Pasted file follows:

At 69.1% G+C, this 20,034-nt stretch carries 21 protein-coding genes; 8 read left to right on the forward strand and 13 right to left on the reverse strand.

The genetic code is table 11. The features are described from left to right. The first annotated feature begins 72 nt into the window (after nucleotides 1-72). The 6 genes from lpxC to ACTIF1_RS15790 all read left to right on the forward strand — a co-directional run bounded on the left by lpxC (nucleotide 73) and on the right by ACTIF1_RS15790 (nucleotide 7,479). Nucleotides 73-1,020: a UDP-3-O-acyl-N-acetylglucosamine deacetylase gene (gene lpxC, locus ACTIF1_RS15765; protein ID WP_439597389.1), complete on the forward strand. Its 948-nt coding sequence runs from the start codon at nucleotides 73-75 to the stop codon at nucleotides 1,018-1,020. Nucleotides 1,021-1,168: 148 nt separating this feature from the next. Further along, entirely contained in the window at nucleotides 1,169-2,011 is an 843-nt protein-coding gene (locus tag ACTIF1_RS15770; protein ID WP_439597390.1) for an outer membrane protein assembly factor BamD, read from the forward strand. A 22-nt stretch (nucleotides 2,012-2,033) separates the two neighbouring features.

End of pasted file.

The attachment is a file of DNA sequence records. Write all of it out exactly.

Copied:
At 69.1% G+C, this 20,034-nt stretch carries 21 protein-coding genes; 8 read left to right on the forward strand and 13 right to left on the reverse strand.

The genetic code is table 11. The features are described from left to right. The first annotated feature begins 72 nt into the window (after nucleotides 1-72). The 6 genes from lpxC to ACTIF1_RS15790 all read left to right on the forward strand — a co-directional run bounded on the left by lpxC (nucleotide 73) and on the right by ACTIF1_RS15790 (nucleotide 7,479). Nucleotides 73-1,020: a UDP-3-O-acyl-N-acetylglucosamine deacetylase gene (gene lpxC, locus ACTIF1_RS15765; protein ID WP_439597389.1), complete on the forward strand. Its 948-nt coding sequence runs from the start codon at nucleotides 73-75 to the stop codon at nucleotides 1,018-1,020. Nucleotides 1,021-1,168: 148 nt separating this feature from the next. Further along, entirely contained in the window at nucleotides 1,169-2,011 is an 843-nt protein-coding gene (locus tag ACTIF1_RS15770; protein ID WP_439597390.1) for an outer membrane protein assembly factor BamD, read from the forward strand. A 22-nt stretch (nucleotides 2,012-2,033) separates the two neighbouring features.